Turkey's Erdogan cuts talks with Greece in ongoing spat

Turkey's Erdogan cuts talks with Greece in ongoing spat
Talks between Turkey's President Recept Tayyip Erdogan and leaders from Greece will no longer be going ahead, the Turkish leader said.
2 min read
01 June, 2022
Erdogan said he would no longer meet with Greek leaders [Getty]

Turkish President Recep Tayyip Erdogan on Wednesday said he would no longer meet with Greek leaders in an ongoing spat over islands and airspace in the Aegean Sea.

"We will no longer have bilateral meetings with them," the Turkish head of state said in a speech to his parliamentary group in Ankara.

"You know that we had a high strategic council agreement with Greece. I notified our foreign minister yesterday, we have broken this agreement," he said.

Sealed in 2010, the agreement between Turkey and Greece provided for regular high-level meetings to develop cooperation between the two countries.

Referring to Greek Prime Minister Kyriakos Mitsotakis, Erdogan said, without naming him: "He goes to the United States, he makes remarks against us in front of Congress. We are fed up now."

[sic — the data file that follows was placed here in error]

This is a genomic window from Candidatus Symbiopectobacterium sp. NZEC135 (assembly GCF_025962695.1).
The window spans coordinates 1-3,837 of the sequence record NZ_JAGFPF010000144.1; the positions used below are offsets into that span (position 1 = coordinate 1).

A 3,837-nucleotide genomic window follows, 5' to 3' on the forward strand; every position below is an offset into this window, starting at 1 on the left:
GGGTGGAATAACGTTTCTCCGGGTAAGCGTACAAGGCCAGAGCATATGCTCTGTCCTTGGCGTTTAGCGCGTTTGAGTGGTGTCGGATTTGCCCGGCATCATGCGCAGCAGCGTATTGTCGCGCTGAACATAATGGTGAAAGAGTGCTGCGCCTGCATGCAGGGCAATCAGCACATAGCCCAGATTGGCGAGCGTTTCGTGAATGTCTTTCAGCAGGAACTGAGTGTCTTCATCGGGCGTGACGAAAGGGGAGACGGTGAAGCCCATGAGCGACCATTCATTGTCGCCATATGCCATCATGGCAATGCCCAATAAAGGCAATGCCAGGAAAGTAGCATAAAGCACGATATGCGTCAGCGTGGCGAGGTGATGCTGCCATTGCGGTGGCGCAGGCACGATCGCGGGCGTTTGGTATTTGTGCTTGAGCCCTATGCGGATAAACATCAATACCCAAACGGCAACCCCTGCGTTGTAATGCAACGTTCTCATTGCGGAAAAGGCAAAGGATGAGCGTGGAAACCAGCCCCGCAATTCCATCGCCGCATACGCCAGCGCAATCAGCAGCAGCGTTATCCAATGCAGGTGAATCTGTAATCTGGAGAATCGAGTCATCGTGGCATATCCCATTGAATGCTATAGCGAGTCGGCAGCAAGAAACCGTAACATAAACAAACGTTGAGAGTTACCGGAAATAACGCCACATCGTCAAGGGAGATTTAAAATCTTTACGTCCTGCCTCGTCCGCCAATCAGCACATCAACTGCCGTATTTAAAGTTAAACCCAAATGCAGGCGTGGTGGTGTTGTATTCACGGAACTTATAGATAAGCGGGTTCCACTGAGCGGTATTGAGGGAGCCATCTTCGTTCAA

Turkey has intensified its criticism of Greece since Mitsotakis told the US Congress during a visit to Washington last month that overflights over Greek islands were "open acts of aggression that violate our sovereignty and our territorial rights."

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Overflights by Turkish fighter aircraft in airspace claimed by Greece is a habitual source of tension between the historic rivals and terse NATO allies.

Turkish pro-government media interpreted this speech as a call to Washington not to provide F-16 fighter planes long requested by Turkey.

Mitsotakis earlier this week said he would not engage in a "ping-pong" of personal insults with Erdogan.

"Turkey is the one threatening us," he told reporters in Brussels, adding that Ankara was "wasting an opportunity" to improve relations.

Turkish authorities also say the Greeks have stationed troops on Aegean islands in violation of the peace treaties that followed World War I and World War II.

Athens counters that the troops are stationed in response to the presence of Turkish military units, aircraft and landing craft on the opposite coast.

Turkish Foreign Minister Mevlüt Cavusoglu repeated on Tuesday that Ankara would challenge Greece's sovereignty over the islands if it continued to send troops there.

"Greece has violated the status of these islands and must disarm them. Otherwise, a debate on their sovereignty will start," he told the official Anadolu agency.

French President Emmanuel Macron, whose country holds the EU presidency until July, on Tuesday backed Athens by condemning any questioning of Greece's sovereignty.

The German government also said that questions on the sovereignty of EU states was "not acceptable" and urged both states to keep talks open.